NS: I was obsessed with the New Yorker fiction podcast for a long time. Each episode, they read and analyse a short story. I don’t know anything about literature, but through this podcast I got to understand the tools of fiction; for example, how they are making plots work in certain ways and how narratives interact with each other. That got me thinking; wouldn’t it be really nice if we can do something like this for the radio show Nina and I had in mind? As something for the artists, to both learn something new about their work as we are analysing it, and as an opportunity to share the research behind the piece, which is not always something you get to do. In some ways this has been one of the most rewarding parts of making the show, because the commission fee is limited as we are still a very small and young organisation, but at least we can help them artistically and creatively with thinking through their work. The New Yorker podcast has also been an important reference point to think about how we could engage people outside of the art world in something art-related. Could we try the approach of openly discussing a work, bringing in other texts or books, connecting it with other world events or makers and thinkers? Literally discussing the tools behind the audio work. The best compliment we received about the show was from someone who said that they could hear the artists thinking.

ND: For me it was the Orson Welles’s pioneering 1938 radio play War of the Worlds, which I listened to on a road trip across Canada with family. This play famously caused a moment of mass hysteria because people who tuned in too late to hear the introduction thought that it was actually a news broadcast about the end of the world; that it was actually happening or aliens were coming to invade. I love that that wasn't what was intended to happen. It was almost like a trompe l’oeil radio play – structuring the play as a broadcast. That for me personally had an influence of the kind of radio show story I wanted to make for Future Artefacts.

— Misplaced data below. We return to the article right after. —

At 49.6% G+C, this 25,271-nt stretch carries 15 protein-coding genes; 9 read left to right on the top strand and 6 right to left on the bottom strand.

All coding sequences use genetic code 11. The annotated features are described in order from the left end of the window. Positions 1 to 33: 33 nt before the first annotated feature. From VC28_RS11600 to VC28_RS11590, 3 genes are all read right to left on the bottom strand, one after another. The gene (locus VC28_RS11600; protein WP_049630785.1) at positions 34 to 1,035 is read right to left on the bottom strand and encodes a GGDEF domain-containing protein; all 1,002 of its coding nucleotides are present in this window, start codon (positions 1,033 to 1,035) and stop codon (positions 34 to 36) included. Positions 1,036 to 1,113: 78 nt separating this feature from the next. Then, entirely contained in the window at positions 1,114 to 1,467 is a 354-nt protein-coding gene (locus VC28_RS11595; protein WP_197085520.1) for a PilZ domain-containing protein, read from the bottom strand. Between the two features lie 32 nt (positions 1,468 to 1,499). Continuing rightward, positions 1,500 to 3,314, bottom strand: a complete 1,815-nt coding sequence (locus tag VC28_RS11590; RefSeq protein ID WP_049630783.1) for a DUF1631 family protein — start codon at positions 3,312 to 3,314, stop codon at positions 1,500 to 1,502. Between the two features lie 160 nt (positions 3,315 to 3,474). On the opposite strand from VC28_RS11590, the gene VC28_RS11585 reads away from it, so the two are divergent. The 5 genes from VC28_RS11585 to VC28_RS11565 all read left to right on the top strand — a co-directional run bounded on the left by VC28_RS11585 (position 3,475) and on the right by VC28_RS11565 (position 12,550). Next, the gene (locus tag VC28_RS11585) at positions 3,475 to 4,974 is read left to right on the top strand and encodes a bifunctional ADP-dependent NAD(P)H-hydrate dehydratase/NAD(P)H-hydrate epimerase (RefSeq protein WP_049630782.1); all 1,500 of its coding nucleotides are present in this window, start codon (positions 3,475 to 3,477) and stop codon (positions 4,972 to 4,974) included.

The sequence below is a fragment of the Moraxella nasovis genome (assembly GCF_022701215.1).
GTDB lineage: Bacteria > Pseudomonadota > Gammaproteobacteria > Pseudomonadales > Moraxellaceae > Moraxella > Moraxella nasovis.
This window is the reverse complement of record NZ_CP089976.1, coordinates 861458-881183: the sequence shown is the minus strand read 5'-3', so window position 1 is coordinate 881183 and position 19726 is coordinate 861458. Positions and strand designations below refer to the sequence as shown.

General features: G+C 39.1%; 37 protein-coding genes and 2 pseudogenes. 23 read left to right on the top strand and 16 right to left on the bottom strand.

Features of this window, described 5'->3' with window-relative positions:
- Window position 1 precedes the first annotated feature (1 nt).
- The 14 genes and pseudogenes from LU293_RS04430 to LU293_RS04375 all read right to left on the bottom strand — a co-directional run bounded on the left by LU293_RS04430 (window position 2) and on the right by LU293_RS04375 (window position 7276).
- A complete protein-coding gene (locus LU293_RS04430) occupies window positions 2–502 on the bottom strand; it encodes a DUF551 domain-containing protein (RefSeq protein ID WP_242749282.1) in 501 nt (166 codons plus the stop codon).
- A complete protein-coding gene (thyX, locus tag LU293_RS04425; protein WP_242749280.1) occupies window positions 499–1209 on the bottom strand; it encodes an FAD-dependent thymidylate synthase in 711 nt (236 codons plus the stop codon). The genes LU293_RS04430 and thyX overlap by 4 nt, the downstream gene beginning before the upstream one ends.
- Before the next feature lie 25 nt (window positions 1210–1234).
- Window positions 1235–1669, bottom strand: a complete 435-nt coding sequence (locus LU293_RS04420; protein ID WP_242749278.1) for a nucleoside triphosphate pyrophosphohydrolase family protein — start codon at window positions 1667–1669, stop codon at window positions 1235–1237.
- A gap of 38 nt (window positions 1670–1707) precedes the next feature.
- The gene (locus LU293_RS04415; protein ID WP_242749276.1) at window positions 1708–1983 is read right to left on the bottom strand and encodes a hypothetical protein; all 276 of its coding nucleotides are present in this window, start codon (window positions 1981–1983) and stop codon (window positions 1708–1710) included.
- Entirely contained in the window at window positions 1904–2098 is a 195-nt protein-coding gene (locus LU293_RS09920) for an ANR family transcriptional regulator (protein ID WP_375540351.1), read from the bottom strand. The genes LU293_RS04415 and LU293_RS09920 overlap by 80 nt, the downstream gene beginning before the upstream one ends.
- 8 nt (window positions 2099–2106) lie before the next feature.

With ten actors and a 27-piece orchestra, Orson Welles broadcast H.G. Wells' "The War of the Worlds" at CBS Radio's Studio One on Sunday, Oct. 30, 1938 at 8pm. Credit: Associated Press and PBS

BM: The show follows a structured format with the fictional intro story, and then listening to an audio work followed by a 40-minute discussion. How have you decided on this structure?

NS: The clear structure allows us to have a relaxed conversation once we are recording. Good preparation also helps with that. We did a lot of research on radio plays and podcasts; how we could best prepare ourselves but also our guests. For us it is important to make our guests feel as comfortable as possible, and to create the best conditions for them to present themselves and their work in the way they want to. That’s why we for example always send our guests the questions beforehand, and have a conversation a week before the actual recording. We also make transcriptions of each radio show, which we share on our website.

“Each episode, each radio show, we treat as a showcase or mini-exhibition of an artist’s work. Our website is the place, the platform, where we gather all these showcases.”

ND: Yes, and we also do a lot of research into the artist’s work ourselves, to ensure that we can steer the conversation and ask the right questions in case our guests fall a bit quiet when we’re recording – some artists struggle a bit getting their story out knowing that “we’re recording”. In that sense, we try to approach our job as journalists. I think I even looked up things like “how to be a good journalist” into YouTube before we began. We had full research days to dive into the guests’ practice.

BM: How would you like to see Future Artefacts develop? Do you see a bright future for it?

ND: I would like to build a more sustainable role for the show in both the worlds of art as well as radio. I’d like to see how our programming could fit under the bigger umbrella of art institutions; like a mini programme under a bigger arts programme. Or a mini-series with a radio company. Making it part of something else will be a huge help with financing the show, which now heavily relies on public funding and our own voluntary hours.

“Accessibility is an area where we want to grow. How do we make accessible transcriptions of audio works? How can accessibility look like for different groups of people?”